I into the home stretch at my new job as far as producer training. My patient teacher, Aram, is carefully walking through the tasks I need to complete in order to get a newscast on the air. Day side executive producer James has been a big help as well. I already knew the computer system we use, iNews. But unfortunately an upgrade to the system wiped out all the shortcuts that would help make the job easier.
Another part of the learning curve is producing graphics. We use a web based computer program called AXIS to make full screens, mug shots, maps and everyone's producing favorite, the over the shoulder graphic. This is completely out of my wheel house but it's actually pretty fun. My step-son, Andrei, an outstanding television graphic artist, would probably laugh at my feeble efforts, but I like what I'm doing.
All of this caused me to flash back tonight to the very first newscast I produced. It was in October 1978 at KEZI in Eugene, Oregon. I quit my job at KMBC that fall hoping to find a job somewhere in Oregon. Ridge Shannon, my boss at KMBC, put me in contact with Peter Spears, the news director at KEZI.
Peter met me at a bar where he introduced me to Anchor Steam beer. Then we went to his house where he proceeded to roll a fat joint and invited me to house sit while he and his wife went to San Francisco. The house sitting involved one bit of unpleasantness. Peter's cat (it was an outdoor cat) was run over by a car in front of the house while he was gone. I was dumbstruck. I put the cat in a box and slid it under the porch and gave him the bad news when he returned. He took it all in stride.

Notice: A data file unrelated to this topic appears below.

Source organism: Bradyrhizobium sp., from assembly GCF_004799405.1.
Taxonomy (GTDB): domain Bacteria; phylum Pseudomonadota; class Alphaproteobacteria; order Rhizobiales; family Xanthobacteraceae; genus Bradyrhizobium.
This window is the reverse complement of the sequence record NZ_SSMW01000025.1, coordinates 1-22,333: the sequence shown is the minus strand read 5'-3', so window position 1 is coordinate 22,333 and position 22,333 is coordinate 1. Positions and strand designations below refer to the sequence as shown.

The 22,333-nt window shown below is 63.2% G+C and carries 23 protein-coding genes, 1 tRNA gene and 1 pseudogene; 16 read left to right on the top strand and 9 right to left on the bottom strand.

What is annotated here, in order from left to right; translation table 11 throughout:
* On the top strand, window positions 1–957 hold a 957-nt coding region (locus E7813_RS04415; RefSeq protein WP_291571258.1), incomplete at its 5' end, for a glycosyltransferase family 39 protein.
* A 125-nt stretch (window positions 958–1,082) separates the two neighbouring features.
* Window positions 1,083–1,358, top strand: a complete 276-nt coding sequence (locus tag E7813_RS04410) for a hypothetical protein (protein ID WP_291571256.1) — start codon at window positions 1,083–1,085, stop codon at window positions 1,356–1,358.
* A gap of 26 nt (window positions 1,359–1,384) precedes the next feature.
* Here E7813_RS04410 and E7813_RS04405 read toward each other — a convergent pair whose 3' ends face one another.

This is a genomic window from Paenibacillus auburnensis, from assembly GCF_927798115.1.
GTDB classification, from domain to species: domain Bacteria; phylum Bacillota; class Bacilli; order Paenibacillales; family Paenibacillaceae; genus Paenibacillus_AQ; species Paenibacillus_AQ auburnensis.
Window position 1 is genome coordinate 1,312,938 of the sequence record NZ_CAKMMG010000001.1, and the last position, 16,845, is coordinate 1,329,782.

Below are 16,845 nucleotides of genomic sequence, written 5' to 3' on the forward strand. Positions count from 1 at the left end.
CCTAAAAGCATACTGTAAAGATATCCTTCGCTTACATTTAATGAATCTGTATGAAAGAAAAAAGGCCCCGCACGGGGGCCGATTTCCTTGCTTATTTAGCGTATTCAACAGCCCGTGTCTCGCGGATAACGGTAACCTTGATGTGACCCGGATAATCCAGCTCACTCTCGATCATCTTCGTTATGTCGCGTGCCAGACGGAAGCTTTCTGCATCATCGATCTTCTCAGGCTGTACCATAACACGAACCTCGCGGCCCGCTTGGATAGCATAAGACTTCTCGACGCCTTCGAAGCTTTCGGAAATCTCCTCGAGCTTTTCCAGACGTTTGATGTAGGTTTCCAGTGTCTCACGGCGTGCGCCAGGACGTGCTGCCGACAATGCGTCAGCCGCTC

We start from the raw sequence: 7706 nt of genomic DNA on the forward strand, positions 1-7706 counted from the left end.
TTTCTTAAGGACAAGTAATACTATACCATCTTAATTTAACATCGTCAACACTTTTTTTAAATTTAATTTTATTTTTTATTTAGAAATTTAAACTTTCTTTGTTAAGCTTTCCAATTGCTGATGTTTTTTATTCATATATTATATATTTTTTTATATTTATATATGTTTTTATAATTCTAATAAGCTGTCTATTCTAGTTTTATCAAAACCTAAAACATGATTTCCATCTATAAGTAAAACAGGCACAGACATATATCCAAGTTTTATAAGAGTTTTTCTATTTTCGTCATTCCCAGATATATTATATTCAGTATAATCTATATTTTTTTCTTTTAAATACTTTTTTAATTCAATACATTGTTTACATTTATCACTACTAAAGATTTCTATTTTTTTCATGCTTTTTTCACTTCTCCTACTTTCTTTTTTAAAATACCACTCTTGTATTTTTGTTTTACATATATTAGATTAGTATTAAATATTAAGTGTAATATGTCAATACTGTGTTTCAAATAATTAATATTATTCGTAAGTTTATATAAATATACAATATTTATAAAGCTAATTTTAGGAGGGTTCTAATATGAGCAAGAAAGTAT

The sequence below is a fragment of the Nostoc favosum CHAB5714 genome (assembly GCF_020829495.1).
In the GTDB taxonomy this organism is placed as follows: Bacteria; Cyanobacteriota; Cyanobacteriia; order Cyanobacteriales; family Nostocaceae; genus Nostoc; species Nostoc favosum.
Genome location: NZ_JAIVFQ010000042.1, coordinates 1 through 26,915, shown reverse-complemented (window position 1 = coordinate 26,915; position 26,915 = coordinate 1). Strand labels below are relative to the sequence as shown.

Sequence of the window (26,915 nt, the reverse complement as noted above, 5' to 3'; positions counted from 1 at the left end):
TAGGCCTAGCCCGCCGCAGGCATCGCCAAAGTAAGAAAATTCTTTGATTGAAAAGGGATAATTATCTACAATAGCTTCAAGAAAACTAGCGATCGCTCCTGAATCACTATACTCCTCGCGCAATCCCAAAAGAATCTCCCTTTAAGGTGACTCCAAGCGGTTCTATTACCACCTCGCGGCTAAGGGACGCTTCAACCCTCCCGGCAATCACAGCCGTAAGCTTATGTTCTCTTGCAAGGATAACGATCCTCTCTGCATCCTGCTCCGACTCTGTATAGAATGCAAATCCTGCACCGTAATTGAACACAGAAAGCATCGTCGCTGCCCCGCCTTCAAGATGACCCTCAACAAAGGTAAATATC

He then proceeded to hire me part-time to produce the weekend newscasts. I had never been close to doing anything like that in Kansas City. So I popped my producing cherry in Eugene. If my memory serves me correct, Dixie Whatley, another new hire, anchored the weekend train wrecks. Dixie went on to bigger and better things, first with Entertainment Tonight then working in Boston. The sports anchor was a woman, Debbie Segura. Debbie went on to CNN. An hispanic, she somehow managed to marry Lew Dobbs, go figure. For the life of me I can't remember the weathercaster. My favorite co-worker at KEZI, Tom Cassidy, became THE business reporter at CNN. Tom died from AIDS, much too young, in 1991.
The Eugene experiment only lasted a month. Peter didn't have the money to keep me on. I wasn't having any luck finding a media job, so homesick, I headed back to Kansas, and to some good fortune awaiting me back at KMBC.